NOTE: Going through old trip reports, I’ve found a lot of them are long on storytelling and short on beta. So on occasion, I’m going to revisit a few peaks to give a more straightforward look at what it’s like to hike or climb these mountains.
There are few opportunities where you can combine four 14,000-foot summits within a relatively modest 7-plus miles, but that is what you get with the Lincoln Group – more commonly known as the Decalibron – in the heart of the Mosquito Range.
The Debalibron consists of four 14ers – Mount Democrat, Mount Cameron, Mount Lincoln and Mount Bross. Cameron, though above 14,000 feet, is an “unofficial” 14er due to the fact that it has less than 300 feet of prominence from nearby Mount Lincoln.
This is a fun day of straightforward hiking – a strong pair of legs and lungs are all that are needed, in addition to a sharp eye on the skies and the Ten Essentials most hikers carry in their day packs. If you catch it at the right time of year, the Decalibron can offer a wildflower bonanza. Either way, there are old mines to see, plus great views of nearby ranges. Much of the hike is above 13,000 feet.
From Kite Lake, follow the trail as it goes up the slopes toward a saddle between Mount Democrat (14,148 feet) and Mount Cameron (14,238 feet). You’ll pass some Kite Lake campsites, then follow the trail to the ruins of the Kentucky Belle Mine. From here, the trail ascends a rocky slope where you’ll gain much of the elevation in this hike. It will follow three switchbacks before hitting the saddle between Mount Democrat and Mount Cameron.
Once at the saddle, go left and follow steeper switchbacks up to a broad, flatter area just below the summit. From here, hike to remaining couple of hundred yards to the top. The hike up Mount Democrat gains about 2,000 feet and is the hardest part of the route. Democrat is also a good point to stop, look at the weather and decide if you will move on to Mount Cameron.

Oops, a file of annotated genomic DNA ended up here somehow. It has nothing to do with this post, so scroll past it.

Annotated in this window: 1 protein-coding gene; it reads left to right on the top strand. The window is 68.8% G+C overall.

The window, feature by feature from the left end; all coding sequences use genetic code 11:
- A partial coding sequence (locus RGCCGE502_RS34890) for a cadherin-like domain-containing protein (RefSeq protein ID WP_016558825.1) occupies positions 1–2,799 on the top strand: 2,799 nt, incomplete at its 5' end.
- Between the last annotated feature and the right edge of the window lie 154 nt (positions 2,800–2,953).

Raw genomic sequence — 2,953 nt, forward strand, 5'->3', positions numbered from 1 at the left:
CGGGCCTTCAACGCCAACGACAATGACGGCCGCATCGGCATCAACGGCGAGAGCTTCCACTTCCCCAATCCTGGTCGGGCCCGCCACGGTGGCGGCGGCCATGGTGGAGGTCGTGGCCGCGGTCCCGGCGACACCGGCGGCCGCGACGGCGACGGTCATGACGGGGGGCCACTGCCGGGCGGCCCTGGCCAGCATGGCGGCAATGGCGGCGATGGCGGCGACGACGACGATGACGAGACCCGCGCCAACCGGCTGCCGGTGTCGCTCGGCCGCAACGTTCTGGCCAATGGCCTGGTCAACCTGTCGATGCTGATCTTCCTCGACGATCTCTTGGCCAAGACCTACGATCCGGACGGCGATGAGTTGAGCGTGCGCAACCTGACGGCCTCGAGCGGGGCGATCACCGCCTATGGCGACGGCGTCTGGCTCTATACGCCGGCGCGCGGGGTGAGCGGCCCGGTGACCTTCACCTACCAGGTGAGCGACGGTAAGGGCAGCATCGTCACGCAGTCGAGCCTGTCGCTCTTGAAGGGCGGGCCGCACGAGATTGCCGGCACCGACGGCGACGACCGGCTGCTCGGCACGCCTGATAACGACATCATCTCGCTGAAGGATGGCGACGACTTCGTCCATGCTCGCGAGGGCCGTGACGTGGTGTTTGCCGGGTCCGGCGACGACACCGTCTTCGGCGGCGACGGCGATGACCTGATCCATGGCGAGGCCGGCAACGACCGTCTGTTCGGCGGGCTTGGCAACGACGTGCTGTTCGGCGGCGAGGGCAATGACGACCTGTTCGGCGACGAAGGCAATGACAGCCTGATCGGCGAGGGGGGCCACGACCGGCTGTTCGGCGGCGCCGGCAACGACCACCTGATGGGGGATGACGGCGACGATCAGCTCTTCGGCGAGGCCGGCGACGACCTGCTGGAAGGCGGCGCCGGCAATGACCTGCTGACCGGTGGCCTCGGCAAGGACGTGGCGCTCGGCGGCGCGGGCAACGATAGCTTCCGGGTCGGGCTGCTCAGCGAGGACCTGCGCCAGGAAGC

From here, descend the mountain back to the saddle and follow the trail up the ridge on Cameron. The terrain steepens for a few hundred yards, then eases as the summit nears. Cameron’s summit is broad, and you get a good look toward Mount Lincoln and the remaining route toward Mount Bross. This is another good place to do a weather check and see if you will have time for what comes next.
The easiest part of the route is following the trail off Cameron’s moonscape-like summit toward the saddle between it and Mount Lincoln (14,286 feet). It’s a short descent, then a quick rise over a knob, then on to Lincoln’s true summit.
From here, go back to the Cameron/Lincoln saddle and follow the trail that goes around Cameron’s south side. It continues between a long, broad connecting ridge to Mount Bross (14,172 feet). This is the longest section of the upper route, and is a mild grade in its entirety. The 1.5 mile hike to Bross ends either just short of the summit or, if you wish, follow one of the unmaintained trails (there are a few) to the top.
Something to keep in mind: The summit of Mount Bross is private property, so technically speaking, hitting its summit is an intrusion. But most people hike to its summit anyway.
Leaving Bross, head west down the ridge that slopes down toward Kite Lake. The hiking is easy at first, but degrades as you get lower and the route steepens. Loose footing is present until the route goes left of the ridge and follows a more solid, gentler decline that leads to the willows and the easy hiking back to the lake.
The route is 7.25 miles from the lake. Going up Mount Democrat is Class 2; the rest of the hiking, with the exception of the descent off Bross, is Class 1. Danger from falls (exposure) is minimal, with the exception of a few points on the summit of Mount Lincoln, and even there it’s manageable. The route is straightforward and easy to follow on well-defined trails, though its can get somewhat murky coming off the loose talus on the lower part of Mount Bross.
If you want to park by the Kite Lake trailhead, you’ll need to pay a $3 fee. Camping is available near the trailhead. The road to the trailhead can be somewhat rough, but most cars and trucks with some clearance can manage it. You can avoid the fee by parking below the parking area along the road, though that will add some length to your hike.
Want to read the original trip report? You can see it here.